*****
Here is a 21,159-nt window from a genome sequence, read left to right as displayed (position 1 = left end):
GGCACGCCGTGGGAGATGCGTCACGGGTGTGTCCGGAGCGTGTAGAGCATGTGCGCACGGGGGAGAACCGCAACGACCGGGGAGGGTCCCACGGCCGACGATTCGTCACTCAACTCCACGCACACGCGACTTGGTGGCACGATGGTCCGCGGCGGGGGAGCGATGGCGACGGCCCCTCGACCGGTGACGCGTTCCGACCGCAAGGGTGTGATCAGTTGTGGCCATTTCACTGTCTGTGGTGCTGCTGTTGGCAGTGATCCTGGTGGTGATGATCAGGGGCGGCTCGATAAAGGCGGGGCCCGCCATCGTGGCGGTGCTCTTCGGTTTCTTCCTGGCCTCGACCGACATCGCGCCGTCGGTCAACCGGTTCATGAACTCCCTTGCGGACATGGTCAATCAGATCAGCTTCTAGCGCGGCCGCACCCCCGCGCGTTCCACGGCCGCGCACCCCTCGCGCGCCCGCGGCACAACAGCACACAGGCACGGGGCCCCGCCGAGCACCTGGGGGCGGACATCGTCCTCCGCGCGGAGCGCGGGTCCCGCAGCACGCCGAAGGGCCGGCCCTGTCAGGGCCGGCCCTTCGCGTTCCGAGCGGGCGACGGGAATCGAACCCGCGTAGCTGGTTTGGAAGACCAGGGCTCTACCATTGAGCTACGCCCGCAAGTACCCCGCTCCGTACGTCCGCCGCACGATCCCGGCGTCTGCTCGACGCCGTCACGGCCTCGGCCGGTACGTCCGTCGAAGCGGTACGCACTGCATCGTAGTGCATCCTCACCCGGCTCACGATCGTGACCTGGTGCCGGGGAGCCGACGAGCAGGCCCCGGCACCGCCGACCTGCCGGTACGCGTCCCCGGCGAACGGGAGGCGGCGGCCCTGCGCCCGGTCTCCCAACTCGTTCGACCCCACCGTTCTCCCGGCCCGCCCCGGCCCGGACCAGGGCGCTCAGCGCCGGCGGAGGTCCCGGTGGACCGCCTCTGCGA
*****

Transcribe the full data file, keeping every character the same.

Here is a 21,159-nt window from a genome sequence, read left to right as displayed (position 1 = left end):
GGCACGCCGTGGGAGATGCGTCACGGGTGTGTCCGGAGCGTGTAGAGCATGTGCGCACGGGGGAGAACCGCAACGACCGGGGAGGGTCCCACGGCCGACGATTCGTCACTCAACTCCACGCACACGCGACTTGGTGGCACGATGGTCCGCGGCGGGGGAGCGATGGCGACGGCCCCTCGACCGGTGACGCGTTCCGACCGCAAGGGTGTGATCAGTTGTGGCCATTTCACTGTCTGTGGTGCTGCTGTTGGCAGTGATCCTGGTGGTGATGATCAGGGGCGGCTCGATAAAGGCGGGGCCCGCCATCGTGGCGGTGCTCTTCGGTTTCTTCCTGGCCTCGACCGACATCGCGCCGTCGGTCAACCGGTTCATGAACTCCCTTGCGGACATGGTCAATCAGATCAGCTTCTAGCGCGGCCGCACCCCCGCGCGTTCCACGGCCGCGCACCCCTCGCGCGCCCGCGGCACAACAGCACACAGGCACGGGGCCCCGCCGAGCACCTGGGGGCGGACATCGTCCTCCGCGCGGAGCGCGGGTCCCGCAGCACGCCGAAGGGCCGGCCCTGTCAGGGCCGGCCCTTCGCGTTCCGAGCGGGCGACGGGAATCGAACCCGCGTAGCTGGTTTGGAAGACCAGGGCTCTACCATTGAGCTACGCCCGCAAGTACCCCGCTCCGTACGTCCGCCGCACGATCCCGGCGTCTGCTCGACGCCGTCACGGCCTCGGCCGGTACGTCCGTCGAAGCGGTACGCACTGCATCGTAGTGCATCCTCACCCGGCTCACGATCGTGACCTGGTGCCGGGGAGCCGACGAGCAGGCCCCGGCACCGCCGACCTGCCGGTACGCGTCCCCGGCGAACGGGAGGCGGCGGCCCTGCGCCCGGTCTCCCAACTCGTTCGACCCCACCGTTCTCCCGGCCCGCCCCGGCCCGGACCAGGGCGCTCAGCGCCGGCGGAGGTCCCGGTGGACCGCCTCTGCGA